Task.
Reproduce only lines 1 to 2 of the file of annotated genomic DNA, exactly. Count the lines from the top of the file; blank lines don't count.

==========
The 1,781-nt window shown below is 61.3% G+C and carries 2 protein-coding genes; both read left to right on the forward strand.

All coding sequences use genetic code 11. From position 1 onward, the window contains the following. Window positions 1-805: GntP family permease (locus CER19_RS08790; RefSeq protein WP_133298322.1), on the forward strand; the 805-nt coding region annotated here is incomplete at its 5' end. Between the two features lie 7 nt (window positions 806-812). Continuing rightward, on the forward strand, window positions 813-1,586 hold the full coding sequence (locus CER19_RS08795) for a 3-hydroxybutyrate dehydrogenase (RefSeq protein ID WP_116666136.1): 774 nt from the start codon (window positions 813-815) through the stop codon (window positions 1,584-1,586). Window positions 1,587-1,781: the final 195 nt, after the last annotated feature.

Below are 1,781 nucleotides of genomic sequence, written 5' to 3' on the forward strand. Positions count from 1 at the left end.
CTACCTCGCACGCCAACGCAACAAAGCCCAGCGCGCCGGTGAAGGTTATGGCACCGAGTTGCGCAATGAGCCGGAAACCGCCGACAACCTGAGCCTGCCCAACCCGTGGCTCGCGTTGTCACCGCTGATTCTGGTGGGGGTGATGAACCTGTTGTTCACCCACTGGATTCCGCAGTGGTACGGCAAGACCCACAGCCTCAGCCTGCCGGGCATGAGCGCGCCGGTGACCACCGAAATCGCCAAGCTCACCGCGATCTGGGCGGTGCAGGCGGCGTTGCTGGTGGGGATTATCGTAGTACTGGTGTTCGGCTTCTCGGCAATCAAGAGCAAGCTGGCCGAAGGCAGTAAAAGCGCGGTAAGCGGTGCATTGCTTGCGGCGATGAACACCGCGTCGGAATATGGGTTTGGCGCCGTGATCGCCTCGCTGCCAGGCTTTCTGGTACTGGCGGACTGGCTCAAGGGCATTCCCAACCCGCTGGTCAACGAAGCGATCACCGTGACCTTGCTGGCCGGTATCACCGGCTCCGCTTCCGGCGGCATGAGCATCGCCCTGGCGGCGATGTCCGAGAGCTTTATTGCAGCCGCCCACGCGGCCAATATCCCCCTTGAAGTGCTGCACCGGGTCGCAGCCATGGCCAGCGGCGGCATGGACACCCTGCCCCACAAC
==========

The 1,781-nt window shown below is 61.3% G+C and carries 2 protein-coding genes; both read left to right on the forward strand.

All coding sequences use genetic code 11. From position 1 onward, the window contains the following. Window positions 1-805: GntP family permease (locus CER19_RS08790; RefSeq protein WP_133298322.1), on the forward strand; the 805-nt coding region annotated here is incomplete at its 5' end. Between the two features lie 7 nt (window positions 806-812). Continuing rightward, on the forward strand, window positions 813-1,586 hold the full coding sequence (locus CER19_RS08795) for a 3-hydroxybutyrate dehydrogenase (RefSeq protein ID WP_116666136.1): 774 nt from the start codon (window positions 813-815) through the stop codon (window positions 1,584-1,586). Window positions 1,587-1,781: the final 195 nt, after the last annotated feature.